Creating Momentum of Success

David Lee, associate professor of education and director of the Applied Behavioral Analysis Program, hones techniques to improve outcomes of children diagnosed with emotional behavioral disorders.

Zack has a reputation for trouble in the classroom. Everyone knows he'll use any means necessary to avoid academic work. Some days he's the class clown, coaxing giggles from classmates. Other days, he just won't stay seated, beating a path between the garbage can and his desk, maybe stopping to look out of the window. His current teacher says that often Zack just plain refuses to complete an assignment: “There's no getting him going on the task.” 

Children like Zack, who have been identified with emotional/behavioral disorder (EBD), autism spectrum disorder, or ADHD, present enormous challenges for teachers, caregivers, and parents. Not only do these episodes disrupt the entire class, but in the long term, refusal to even engage in tasks negatively affects learning. What starts out as a “won't do” problem soon becomes a series of “can't do” problems. 

"We can't necessarily control what goes on with a child out in the world, but we can control what happens in our classrooms. This is a simple, highly effective preventive strategy that teachers can easily do."—David Lee

And it's a national issue. Consider the numbers: ADHD affects 3-5% of the school-age population. Similarly, about 1 in 88 children are diagnosed with autism spectrum disorder. And while the Department of Education reports that a little less than 1 percent of children with EBD are provided special education services, experts believe that there may be as many as two to three kids with EBD per classroom. The drop-out rate for these youths is more than 50 percent.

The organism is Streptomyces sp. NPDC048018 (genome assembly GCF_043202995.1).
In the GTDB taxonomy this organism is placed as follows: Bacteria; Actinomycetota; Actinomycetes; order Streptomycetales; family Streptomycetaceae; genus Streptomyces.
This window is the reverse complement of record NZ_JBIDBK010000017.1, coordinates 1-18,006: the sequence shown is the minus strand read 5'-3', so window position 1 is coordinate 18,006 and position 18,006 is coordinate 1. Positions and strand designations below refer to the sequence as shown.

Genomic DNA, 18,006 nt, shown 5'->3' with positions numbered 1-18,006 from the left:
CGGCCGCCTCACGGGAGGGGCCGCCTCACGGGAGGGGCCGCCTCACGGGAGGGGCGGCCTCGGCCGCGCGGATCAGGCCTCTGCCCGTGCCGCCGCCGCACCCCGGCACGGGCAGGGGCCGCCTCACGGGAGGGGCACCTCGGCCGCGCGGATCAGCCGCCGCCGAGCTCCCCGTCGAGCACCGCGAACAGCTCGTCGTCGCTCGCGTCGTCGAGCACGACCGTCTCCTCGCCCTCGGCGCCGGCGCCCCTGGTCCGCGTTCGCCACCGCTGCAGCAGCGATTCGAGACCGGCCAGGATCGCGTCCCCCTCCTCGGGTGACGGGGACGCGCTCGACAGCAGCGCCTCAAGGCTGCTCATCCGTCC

Turning the Tide

The concept is simple. Success breeds success. It builds momentum. Creating a momentum of academic success is the cornerstone of Lee's research.

Imagine a Mack truck barreling down the highway, flying over potholes in the road. In the face of an environment obstacle, the truck persists. The driver of a Prius, on the other hand, might jerk the steering wheel in order to avoid an accident.

In the same way an engineer might be interested in how physical momentum plays out in that scenario, Lee is interested in variables that affect task engagement and persistence in classrooms.

"How can we help children, who typically do not engage in academic tasks, begin and persist in those tasks for long enough to produce more fluent performance?" Lee asks. "Start with something simple. Start with a series of simple, preferred tasks followed by something more difficult. This primes the pump. It creates a history of success that builds momentum."

Lee's research is based on applied behavior analysis (ABA), which focuses on techniques, such as positive reinforcement, that can bring about meaningful and positive changes in behavior. It's about arranging the environment in a manner that encourages success.